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Health & Wellness

How to Choose the Right Vitamins for You

While delicious, french fries, pizza, chicken nuggets, pasta, ice cream and the vast majority of our favorite foods, fall short when it comes to our nutritional needs. In order to achieve our “ideal” bodies, many of us are willing to try intense cleanses, diets and programs. Yes, that juice cleanse might help you lose a couple pounds, but by the end you will probably be feeling physically and mentally fatigued. In order to feel (and look) your best, you need to give your body the proper vitamins and minerals.

Your body is constantly giving you signals about its health. In order to figure out what your body needs, many times you just need to pay attention! These are a few of the most common signs of vitamin deficiencies.

  • Constant fatigue
  • Brittle hair and nails
  • Canker sores or cracks at the corners of your mouth
  • Bleeding gums
  • Poor night vision
  • Dry skin and dandruff
  • Red and white bumps on your skin
  • Muscle cramps
  • Prone to bruising
  • Weight gain

If you are experiencing any of these symptoms, it may be due to a deficiency in one of these vitamin groups.

  1. Iron 

When your body does not receive an adequate amount of iron, it causes you to be tired, weak and have impaired brain function. It can also be the cause of canker sores and cracks around your mouth. Iron deficiencies are incredibly common, over 25% of people worldwide are affected. This number skyrockets to 47% for preschool aged children, 30% for women who are menstruating and 42% of pregnant women.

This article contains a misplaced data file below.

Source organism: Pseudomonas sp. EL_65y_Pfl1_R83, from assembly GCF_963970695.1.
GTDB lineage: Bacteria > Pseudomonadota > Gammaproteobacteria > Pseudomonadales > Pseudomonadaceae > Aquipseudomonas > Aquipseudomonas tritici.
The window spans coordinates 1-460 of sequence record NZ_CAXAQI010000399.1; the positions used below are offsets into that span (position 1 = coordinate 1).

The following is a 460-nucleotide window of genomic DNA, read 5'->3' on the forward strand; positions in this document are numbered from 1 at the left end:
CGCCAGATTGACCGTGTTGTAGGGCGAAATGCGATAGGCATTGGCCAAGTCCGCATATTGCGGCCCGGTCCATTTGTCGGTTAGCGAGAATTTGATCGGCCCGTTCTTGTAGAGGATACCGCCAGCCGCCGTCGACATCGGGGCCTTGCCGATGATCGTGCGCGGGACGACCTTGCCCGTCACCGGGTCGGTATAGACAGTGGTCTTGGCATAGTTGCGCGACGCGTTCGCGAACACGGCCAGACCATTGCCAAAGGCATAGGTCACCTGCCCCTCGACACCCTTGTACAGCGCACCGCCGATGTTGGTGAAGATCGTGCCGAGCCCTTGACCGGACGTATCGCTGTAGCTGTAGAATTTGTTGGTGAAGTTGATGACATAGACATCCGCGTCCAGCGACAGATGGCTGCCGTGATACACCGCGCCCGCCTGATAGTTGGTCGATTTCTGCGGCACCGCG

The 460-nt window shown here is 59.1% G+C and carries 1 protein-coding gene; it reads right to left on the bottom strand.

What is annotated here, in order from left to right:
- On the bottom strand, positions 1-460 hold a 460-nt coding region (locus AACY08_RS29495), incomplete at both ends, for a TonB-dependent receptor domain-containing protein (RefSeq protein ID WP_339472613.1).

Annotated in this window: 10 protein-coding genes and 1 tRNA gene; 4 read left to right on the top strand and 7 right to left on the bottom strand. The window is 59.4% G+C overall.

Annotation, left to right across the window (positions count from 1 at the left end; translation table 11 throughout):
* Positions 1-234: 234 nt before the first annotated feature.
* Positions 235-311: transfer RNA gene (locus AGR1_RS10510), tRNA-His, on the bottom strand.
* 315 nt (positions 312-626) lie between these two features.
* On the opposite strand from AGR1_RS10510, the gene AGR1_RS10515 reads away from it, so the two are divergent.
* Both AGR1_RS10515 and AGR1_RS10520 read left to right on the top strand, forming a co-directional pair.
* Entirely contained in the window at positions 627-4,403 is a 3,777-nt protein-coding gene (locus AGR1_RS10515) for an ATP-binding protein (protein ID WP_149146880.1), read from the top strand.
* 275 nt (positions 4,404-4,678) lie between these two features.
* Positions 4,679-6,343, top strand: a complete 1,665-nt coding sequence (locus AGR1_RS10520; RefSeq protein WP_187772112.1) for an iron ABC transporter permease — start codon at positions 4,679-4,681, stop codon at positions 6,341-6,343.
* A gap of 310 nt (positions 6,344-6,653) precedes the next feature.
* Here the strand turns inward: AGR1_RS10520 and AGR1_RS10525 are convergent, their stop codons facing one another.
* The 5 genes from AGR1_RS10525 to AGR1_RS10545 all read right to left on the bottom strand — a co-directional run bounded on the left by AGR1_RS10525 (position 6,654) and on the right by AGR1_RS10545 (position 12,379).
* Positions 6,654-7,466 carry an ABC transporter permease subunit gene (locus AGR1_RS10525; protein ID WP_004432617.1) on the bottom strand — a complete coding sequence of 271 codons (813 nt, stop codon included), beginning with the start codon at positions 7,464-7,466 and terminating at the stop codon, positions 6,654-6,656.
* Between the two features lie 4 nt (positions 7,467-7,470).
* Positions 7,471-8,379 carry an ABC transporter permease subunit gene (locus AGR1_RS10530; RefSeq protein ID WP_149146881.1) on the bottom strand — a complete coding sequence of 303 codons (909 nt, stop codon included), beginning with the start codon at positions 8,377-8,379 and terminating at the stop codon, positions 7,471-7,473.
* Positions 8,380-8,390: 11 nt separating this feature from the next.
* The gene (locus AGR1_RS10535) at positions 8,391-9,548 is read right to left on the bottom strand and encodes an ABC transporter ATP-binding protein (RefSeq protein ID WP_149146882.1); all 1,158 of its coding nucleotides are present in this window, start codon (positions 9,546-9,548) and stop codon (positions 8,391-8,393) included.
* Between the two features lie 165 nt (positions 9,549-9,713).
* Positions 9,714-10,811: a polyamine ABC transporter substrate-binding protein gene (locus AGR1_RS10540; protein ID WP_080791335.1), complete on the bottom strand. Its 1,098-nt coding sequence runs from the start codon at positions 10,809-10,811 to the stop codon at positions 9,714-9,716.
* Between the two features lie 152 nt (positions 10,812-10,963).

Though there are incredible benefits to a meat free lifestyle, vegans and vegetarians are also more likely to experience an iron deficiency because they do not get heme iron. There are actually two types of iron:

  • Heme Iron: Only found in animals, well absorbed by the body 
  • Non-heme Iron: More common, found in plant and animal products, not as easily absorbed by the body

It is recommended that men get 8.7 mg and women get 14.8 mg per day to function properly. It is also important to note that if you take iron supplements you should not take substantially more than the recommended amount. Excess iron can have very bad side effects like stomach pain, nausea and vomiting. 

  1.  Vitamin B12

B12 is another big component in animal products, thus making it a common deficiency. It is estimated that 80-90% of vegans and vegetarians do not get enough vitamin B12. As you age, the likelihood of developing a vitamin B12 deficiency also increases due to the fact that your body is less efficient at absorbing it. 

Unlike iron, having too much B12 is not a problem as your body easily gets rid of any not being used. However, B12 does aid in the process of the absorption of iron which can lead to increased brain function and experiencing less fatigue. Some foods high in B12 are:

  • Clams
  • Salmon
  • Eggs 

Increasing your intake of B12 has also been found to improve mood and reduce feelings of depression and anxiety. 

  1. Biotin